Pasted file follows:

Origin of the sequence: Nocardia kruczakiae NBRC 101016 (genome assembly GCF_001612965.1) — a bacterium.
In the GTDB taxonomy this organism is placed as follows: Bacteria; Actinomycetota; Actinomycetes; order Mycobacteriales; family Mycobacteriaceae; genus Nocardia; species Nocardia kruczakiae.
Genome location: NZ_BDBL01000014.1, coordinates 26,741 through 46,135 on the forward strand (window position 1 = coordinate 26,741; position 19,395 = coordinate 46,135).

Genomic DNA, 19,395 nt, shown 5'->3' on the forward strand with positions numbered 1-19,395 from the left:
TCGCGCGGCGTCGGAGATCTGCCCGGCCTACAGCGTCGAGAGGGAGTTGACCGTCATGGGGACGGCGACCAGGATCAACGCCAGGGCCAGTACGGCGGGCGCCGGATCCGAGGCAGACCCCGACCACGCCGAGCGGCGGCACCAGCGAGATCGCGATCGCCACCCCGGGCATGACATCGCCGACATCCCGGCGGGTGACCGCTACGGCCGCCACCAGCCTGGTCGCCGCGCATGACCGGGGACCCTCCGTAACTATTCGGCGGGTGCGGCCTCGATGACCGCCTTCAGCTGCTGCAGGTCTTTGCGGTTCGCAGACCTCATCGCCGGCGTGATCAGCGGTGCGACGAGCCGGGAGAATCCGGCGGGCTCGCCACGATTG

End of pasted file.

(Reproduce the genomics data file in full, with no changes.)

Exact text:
Origin of the sequence: Nocardia kruczakiae NBRC 101016 (genome assembly GCF_001612965.1) — a bacterium.
In the GTDB taxonomy this organism is placed as follows: Bacteria; Actinomycetota; Actinomycetes; order Mycobacteriales; family Mycobacteriaceae; genus Nocardia; species Nocardia kruczakiae.
Genome location: NZ_BDBL01000014.1, coordinates 26,741 through 46,135 on the forward strand (window position 1 = coordinate 26,741; position 19,395 = coordinate 46,135).

Genomic DNA, 19,395 nt, shown 5'->3' on the forward strand with positions numbered 1-19,395 from the left:
TCGCGCGGCGTCGGAGATCTGCCCGGCCTACAGCGTCGAGAGGGAGTTGACCGTCATGGGGACGGCGACCAGGATCAACGCCAGGGCCAGTACGGCGGGCGCCGGATCCGAGGCAGACCCCGACCACGCCGAGCGGCGGCACCAGCGAGATCGCGATCGCCACCCCGGGCATGACATCGCCGACATCCCGGCGGGTGACCGCTACGGCCGCCACCAGCCTGGTCGCCGCGCATGACCGGGGACCCTCCGTAACTATTCGGCGGGTGCGGCCTCGATGACCGCCTTCAGCTGCTGCAGGTCTTTGCGGTTCGCAGACCTCATCGCCGGCGTGATCAGCGGTGCGACGAGCCGGGAGAATCCGGCGGGCTCGCCACGATTG